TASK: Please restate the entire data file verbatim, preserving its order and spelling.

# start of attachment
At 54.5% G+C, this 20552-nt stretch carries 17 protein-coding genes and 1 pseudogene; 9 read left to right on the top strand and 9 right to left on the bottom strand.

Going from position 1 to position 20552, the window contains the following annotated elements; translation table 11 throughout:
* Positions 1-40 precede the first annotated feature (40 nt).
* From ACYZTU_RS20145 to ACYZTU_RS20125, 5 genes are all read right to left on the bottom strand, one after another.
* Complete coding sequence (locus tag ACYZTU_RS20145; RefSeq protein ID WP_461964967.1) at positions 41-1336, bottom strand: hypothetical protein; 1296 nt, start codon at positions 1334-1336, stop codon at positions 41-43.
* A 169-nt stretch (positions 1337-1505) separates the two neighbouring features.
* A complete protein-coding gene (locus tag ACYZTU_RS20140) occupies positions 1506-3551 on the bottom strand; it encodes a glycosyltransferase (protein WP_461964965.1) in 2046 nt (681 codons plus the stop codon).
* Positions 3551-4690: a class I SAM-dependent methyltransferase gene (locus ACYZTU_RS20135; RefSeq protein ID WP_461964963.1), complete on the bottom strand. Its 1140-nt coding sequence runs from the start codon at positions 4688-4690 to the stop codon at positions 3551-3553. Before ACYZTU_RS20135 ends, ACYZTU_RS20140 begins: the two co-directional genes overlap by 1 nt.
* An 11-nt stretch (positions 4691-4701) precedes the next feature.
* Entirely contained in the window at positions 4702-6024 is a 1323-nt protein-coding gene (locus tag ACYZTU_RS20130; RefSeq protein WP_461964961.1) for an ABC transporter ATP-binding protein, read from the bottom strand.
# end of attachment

At 54.5% G+C, this 20552-nt stretch carries 17 protein-coding genes and 1 pseudogene; 9 read left to right on the top strand and 9 right to left on the bottom strand.

Going from position 1 to position 20552, the window contains the following annotated elements; translation table 11 throughout:
* Positions 1-40 precede the first annotated feature (40 nt).
* From ACYZTU_RS20145 to ACYZTU_RS20125, 5 genes are all read right to left on the bottom strand, one after another.
* Complete coding sequence (locus tag ACYZTU_RS20145; RefSeq protein ID WP_461964967.1) at positions 41-1336, bottom strand: hypothetical protein; 1296 nt, start codon at positions 1334-1336, stop codon at positions 41-43.
* A 169-nt stretch (positions 1337-1505) separates the two neighbouring features.
* A complete protein-coding gene (locus tag ACYZTU_RS20140) occupies positions 1506-3551 on the bottom strand; it encodes a glycosyltransferase (protein WP_461964965.1) in 2046 nt (681 codons plus the stop codon).
* Positions 3551-4690: a class I SAM-dependent methyltransferase gene (locus ACYZTU_RS20135; RefSeq protein ID WP_461964963.1), complete on the bottom strand. Its 1140-nt coding sequence runs from the start codon at positions 4688-4690 to the stop codon at positions 3551-3553. Before ACYZTU_RS20135 ends, ACYZTU_RS20140 begins: the two co-directional genes overlap by 1 nt.
* An 11-nt stretch (positions 4691-4701) precedes the next feature.
* Entirely contained in the window at positions 4702-6024 is a 1323-nt protein-coding gene (locus tag ACYZTU_RS20130; RefSeq protein WP_461964961.1) for an ABC transporter ATP-binding protein, read from the bottom strand.